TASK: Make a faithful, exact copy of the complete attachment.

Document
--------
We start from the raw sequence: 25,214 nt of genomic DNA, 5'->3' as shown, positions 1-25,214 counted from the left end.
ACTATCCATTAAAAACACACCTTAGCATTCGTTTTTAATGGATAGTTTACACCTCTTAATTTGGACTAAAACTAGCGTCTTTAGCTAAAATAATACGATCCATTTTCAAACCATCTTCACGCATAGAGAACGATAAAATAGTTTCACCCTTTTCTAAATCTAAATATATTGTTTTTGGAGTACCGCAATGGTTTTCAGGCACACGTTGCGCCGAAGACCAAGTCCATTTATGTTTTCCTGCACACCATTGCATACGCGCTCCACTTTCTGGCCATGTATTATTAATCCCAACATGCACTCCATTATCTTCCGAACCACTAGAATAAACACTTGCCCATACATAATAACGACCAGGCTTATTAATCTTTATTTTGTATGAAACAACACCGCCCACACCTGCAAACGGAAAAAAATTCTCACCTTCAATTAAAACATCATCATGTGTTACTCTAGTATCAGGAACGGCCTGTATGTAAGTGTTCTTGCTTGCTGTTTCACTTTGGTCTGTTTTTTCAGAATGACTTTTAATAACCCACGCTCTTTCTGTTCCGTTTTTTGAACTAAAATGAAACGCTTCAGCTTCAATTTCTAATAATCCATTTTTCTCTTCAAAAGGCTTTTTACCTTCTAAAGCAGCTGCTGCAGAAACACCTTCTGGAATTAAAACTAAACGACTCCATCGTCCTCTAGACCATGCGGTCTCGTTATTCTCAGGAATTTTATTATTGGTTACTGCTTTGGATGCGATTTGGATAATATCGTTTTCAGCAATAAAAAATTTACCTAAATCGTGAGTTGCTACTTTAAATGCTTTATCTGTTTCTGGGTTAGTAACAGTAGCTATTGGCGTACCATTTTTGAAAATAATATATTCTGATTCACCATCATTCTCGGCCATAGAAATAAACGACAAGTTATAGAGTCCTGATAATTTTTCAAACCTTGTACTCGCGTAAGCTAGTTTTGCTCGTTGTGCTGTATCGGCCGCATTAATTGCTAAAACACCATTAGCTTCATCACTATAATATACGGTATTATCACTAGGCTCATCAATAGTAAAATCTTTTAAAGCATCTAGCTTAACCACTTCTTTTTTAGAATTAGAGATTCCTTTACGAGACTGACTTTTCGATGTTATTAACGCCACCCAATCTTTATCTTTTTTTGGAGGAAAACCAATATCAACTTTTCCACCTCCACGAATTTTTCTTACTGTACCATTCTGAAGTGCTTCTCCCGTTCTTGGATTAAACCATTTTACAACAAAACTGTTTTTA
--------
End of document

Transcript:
We start from the raw sequence: 25,214 nt of genomic DNA, 5'->3' as shown, positions 1-25,214 counted from the left end.
ACTATCCATTAAAAACACACCTTAGCATTCGTTTTTAATGGATAGTTTACACCTCTTAATTTGGACTAAAACTAGCGTCTTTAGCTAAAATAATACGATCCATTTTCAAACCATCTTCACGCATAGAGAACGATAAAATAGTTTCACCCTTTTCTAAATCTAAATATATTGTTTTTGGAGTACCGCAATGGTTTTCAGGCACACGTTGCGCCGAAGACCAAGTCCATTTATGTTTTCCTGCACACCATTGCATACGCGCTCCACTTTCTGGCCATGTATTATTAATCCCAACATGCACTCCATTATCTTCCGAACCACTAGAATAAACACTTGCCCATACATAATAACGACCAGGCTTATTAATCTTTATTTTGTATGAAACAACACCGCCCACACCTGCAAACGGAAAAAAATTCTCACCTTCAATTAAAACATCATCATGTGTTACTCTAGTATCAGGAACGGCCTGTATGTAAGTGTTCTTGCTTGCTGTTTCACTTTGGTCTGTTTTTTCAGAATGACTTTTAATAACCCACGCTCTTTCTGTTCCGTTTTTTGAACTAAAATGAAACGCTTCAGCTTCAATTTCTAATAATCCATTTTTCTCTTCAAAAGGCTTTTTACCTTCTAAAGCAGCTGCTGCAGAAACACCTTCTGGAATTAAAACTAAACGACTCCATCGTCCTCTAGACCATGCGGTCTCGTTATTCTCAGGAATTTTATTATTGGTTACTGCTTTGGATGCGATTTGGATAATATCGTTTTCAGCAATAAAAAATTTACCTAAATCGTGAGTTGCTACTTTAAATGCTTTATCTGTTTCTGGGTTAGTAACAGTAGCTATTGGCGTACCATTTTTGAAAATAATATATTCTGATTCACCATCATTCTCGGCCATAGAAATAAACGACAAGTTATAGAGTCCTGATAATTTTTCAAACCTTGTACTCGCGTAAGCTAGTTTTGCTCGTTGTGCTGTATCGGCCGCATTAATTGCTAAAACACCATTAGCTTCATCACTATAATATACGGTATTATCACTAGGCTCATCAATAGTAAAATCTTTTAAAGCATCTAGCTTAACCACTTCTTTTTTAGAATTAGAGATTCCTTTACGAGACTGACTTTTCGATGTTATTAACGCCACCCAATCTTTATCTTTTTTTGGAGGAAAACCAATATCAACTTTTCCACCTCCACGAATTTTTCTTACTGTACCATTCTGAAGTGCTTCTCCCGTTCTTGGATTAAACCATTTTACAACAAAACTGTTTTTA